I believe I understand what REST is and what Agile is. Our company has some APIs that we maintained, usually we only needed to tweak some requests or responses to fit new requirements. Recently, we had a need to create new set of API.
The design of the new API was driven by how the client would interact with the server. Because the interactions are simple and had been agreed between the client and server teams, the API will only support a couple of requests, i.e. PUT & GET requests for purchase and a POST request for cancellation.
It then become obvious that the API is not REST at all (although both teams agreed to make REST API). For example, there's no link relation anywhere to drive the client and there not even an initial URI that can drive clients.
One example that prevented to implement something closer to REST is that because the client already how to interact, then adding link relations to responses would add no value to the user, i.e. not agile.
REST is software design on the scale of decades: every detail is intended to promote software longevity and independent evolution. Many of the constraints are directly opposed to short-term efficiency. Unfortunately, people are fairly good at short-term design, and usually awful at long-term design. Most don’t think they need to design past the current release.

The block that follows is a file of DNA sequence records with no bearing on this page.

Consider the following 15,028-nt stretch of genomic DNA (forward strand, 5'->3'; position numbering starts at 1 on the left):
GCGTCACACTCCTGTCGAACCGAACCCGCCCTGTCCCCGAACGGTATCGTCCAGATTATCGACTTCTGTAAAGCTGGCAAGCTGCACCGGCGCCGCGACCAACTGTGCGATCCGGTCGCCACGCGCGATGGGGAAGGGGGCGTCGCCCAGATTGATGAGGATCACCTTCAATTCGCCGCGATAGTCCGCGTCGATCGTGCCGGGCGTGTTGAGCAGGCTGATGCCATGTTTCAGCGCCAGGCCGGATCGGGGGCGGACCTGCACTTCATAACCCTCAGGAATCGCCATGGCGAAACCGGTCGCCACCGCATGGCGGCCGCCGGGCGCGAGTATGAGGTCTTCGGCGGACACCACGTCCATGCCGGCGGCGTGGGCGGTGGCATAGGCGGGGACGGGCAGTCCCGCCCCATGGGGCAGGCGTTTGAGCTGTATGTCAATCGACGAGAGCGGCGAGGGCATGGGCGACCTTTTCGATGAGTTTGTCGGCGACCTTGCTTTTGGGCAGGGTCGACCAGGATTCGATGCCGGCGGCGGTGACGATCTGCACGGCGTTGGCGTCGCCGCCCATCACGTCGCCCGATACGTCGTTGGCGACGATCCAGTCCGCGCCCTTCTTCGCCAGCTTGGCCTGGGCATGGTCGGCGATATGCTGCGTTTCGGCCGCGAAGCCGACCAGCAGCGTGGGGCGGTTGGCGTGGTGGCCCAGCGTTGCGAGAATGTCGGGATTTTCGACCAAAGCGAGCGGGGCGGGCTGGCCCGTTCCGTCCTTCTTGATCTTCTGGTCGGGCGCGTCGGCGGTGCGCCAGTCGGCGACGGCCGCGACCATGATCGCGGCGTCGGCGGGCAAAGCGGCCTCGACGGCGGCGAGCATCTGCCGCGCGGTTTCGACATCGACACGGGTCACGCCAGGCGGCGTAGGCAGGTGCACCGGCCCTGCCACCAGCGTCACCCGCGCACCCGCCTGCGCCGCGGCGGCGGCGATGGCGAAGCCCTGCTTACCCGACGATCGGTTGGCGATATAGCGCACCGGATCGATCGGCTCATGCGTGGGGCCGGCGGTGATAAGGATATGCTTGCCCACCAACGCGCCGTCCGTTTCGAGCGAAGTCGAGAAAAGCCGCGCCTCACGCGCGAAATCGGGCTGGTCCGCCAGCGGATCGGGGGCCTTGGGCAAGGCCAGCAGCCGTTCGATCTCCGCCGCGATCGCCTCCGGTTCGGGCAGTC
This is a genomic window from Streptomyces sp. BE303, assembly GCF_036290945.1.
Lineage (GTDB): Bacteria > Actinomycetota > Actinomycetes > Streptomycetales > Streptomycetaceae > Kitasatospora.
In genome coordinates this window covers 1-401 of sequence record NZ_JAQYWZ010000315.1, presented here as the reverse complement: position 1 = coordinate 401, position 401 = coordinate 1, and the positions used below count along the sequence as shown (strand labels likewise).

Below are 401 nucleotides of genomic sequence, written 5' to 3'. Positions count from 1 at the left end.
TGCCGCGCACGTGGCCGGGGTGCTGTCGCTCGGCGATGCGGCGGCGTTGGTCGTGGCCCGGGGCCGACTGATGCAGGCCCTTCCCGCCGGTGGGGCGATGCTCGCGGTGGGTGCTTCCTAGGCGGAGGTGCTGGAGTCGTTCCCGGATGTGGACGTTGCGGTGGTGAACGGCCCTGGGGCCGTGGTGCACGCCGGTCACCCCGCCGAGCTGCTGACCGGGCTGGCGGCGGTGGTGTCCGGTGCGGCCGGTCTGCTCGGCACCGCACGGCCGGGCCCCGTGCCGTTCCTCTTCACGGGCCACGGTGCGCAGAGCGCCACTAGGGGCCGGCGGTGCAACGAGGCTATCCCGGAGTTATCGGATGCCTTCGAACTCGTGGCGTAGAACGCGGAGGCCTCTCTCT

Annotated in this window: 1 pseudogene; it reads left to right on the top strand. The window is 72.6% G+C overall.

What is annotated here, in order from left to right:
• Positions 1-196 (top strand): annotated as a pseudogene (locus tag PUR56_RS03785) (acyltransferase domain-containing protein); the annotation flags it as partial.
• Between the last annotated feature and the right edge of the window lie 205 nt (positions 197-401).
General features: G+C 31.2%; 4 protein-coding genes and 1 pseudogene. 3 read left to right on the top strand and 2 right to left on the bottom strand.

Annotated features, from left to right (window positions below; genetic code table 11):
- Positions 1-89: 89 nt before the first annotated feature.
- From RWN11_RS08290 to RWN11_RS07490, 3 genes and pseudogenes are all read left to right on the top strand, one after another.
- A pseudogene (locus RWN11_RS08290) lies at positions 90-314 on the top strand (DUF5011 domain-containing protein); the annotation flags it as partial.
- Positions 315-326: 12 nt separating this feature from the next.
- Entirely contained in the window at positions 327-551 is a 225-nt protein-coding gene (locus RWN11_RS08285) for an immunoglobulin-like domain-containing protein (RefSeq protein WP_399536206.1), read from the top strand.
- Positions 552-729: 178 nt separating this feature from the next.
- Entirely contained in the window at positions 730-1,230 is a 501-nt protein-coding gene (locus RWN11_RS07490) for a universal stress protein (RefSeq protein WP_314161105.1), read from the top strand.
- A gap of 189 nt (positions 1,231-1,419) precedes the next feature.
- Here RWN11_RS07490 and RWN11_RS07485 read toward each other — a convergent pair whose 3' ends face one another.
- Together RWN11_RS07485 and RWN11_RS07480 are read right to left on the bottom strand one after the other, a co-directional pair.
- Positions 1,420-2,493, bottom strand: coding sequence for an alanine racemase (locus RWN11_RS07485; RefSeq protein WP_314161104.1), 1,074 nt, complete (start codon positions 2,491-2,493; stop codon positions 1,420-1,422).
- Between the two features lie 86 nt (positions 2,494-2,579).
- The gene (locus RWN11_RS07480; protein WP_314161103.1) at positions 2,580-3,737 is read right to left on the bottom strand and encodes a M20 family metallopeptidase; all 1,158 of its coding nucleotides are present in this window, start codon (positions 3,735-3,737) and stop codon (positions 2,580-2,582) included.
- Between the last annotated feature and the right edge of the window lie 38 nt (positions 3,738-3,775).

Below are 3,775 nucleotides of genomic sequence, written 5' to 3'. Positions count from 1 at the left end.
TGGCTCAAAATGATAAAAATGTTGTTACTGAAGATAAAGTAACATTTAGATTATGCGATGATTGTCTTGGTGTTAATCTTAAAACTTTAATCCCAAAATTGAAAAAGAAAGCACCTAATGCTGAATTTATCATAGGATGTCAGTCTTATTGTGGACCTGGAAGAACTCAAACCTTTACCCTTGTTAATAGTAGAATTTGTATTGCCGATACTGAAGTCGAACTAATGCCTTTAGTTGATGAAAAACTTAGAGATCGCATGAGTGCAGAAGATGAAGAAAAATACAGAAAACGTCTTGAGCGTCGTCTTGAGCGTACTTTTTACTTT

That's a quote from Fielding, which I also find hard to reconcile with agile. We don't expect our API to still be used after a decade. If the API passed the tests, we'll release it and that should be the end of it, exactly what he said.
So, the question is, is it true that we can't make REST API in agile development and that you have to choose between REST or agile? Any example of real REST API that was done with agile process?
By REST here I mean an API where you can use it just how people browse the web, without relying on documentation pages.
To clarify why this is different from doing architectural design in with Agile approach, there was no real design work other than to agree that it would be a REST API. We pretty much went straight to implement the elements that's really needed and the end result (which met the user requirements) is not really a REST API.